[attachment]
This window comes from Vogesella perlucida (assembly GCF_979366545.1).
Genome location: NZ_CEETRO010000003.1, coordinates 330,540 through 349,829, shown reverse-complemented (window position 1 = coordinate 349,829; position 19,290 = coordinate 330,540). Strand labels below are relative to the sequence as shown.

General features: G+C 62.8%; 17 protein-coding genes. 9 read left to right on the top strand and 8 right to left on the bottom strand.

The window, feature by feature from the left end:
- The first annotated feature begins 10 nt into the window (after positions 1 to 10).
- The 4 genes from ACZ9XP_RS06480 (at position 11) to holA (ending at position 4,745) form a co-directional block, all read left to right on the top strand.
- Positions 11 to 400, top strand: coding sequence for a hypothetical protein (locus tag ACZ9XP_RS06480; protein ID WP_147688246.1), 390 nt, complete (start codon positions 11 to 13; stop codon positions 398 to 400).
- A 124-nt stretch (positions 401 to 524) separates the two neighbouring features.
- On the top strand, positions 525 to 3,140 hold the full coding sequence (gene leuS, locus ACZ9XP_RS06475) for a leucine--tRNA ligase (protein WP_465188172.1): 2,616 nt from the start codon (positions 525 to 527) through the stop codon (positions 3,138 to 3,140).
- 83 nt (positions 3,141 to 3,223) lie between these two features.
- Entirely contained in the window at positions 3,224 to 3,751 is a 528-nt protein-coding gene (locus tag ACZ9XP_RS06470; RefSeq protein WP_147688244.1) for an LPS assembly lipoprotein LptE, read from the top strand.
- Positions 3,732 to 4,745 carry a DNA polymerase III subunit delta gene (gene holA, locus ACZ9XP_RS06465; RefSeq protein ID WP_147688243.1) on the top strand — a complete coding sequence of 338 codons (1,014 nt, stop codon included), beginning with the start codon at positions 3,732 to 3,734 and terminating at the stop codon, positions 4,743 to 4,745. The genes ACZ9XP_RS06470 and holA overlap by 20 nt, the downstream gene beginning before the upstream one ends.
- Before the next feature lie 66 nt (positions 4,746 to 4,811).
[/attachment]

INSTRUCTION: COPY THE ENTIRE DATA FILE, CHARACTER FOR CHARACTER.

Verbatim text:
This window comes from Vogesella perlucida (assembly GCF_979366545.1).
Genome location: NZ_CEETRO010000003.1, coordinates 330,540 through 349,829, shown reverse-complemented (window position 1 = coordinate 349,829; position 19,290 = coordinate 330,540). Strand labels below are relative to the sequence as shown.

General features: G+C 62.8%; 17 protein-coding genes. 9 read left to right on the top strand and 8 right to left on the bottom strand.

The window, feature by feature from the left end:
- The first annotated feature begins 10 nt into the window (after positions 1 to 10).
- The 4 genes from ACZ9XP_RS06480 (at position 11) to holA (ending at position 4,745) form a co-directional block, all read left to right on the top strand.
- Positions 11 to 400, top strand: coding sequence for a hypothetical protein (locus tag ACZ9XP_RS06480; protein ID WP_147688246.1), 390 nt, complete (start codon positions 11 to 13; stop codon positions 398 to 400).
- A 124-nt stretch (positions 401 to 524) separates the two neighbouring features.
- On the top strand, positions 525 to 3,140 hold the full coding sequence (gene leuS, locus ACZ9XP_RS06475) for a leucine--tRNA ligase (protein WP_465188172.1): 2,616 nt from the start codon (positions 525 to 527) through the stop codon (positions 3,138 to 3,140).
- 83 nt (positions 3,141 to 3,223) lie between these two features.
- Entirely contained in the window at positions 3,224 to 3,751 is a 528-nt protein-coding gene (locus tag ACZ9XP_RS06470; RefSeq protein WP_147688244.1) for an LPS assembly lipoprotein LptE, read from the top strand.
- Positions 3,732 to 4,745 carry a DNA polymerase III subunit delta gene (gene holA, locus ACZ9XP_RS06465; RefSeq protein ID WP_147688243.1) on the top strand — a complete coding sequence of 338 codons (1,014 nt, stop codon included), beginning with the start codon at positions 3,732 to 3,734 and terminating at the stop codon, positions 4,743 to 4,745. The genes ACZ9XP_RS06470 and holA overlap by 20 nt, the downstream gene beginning before the upstream one ends.
- Before the next feature lie 66 nt (positions 4,746 to 4,811).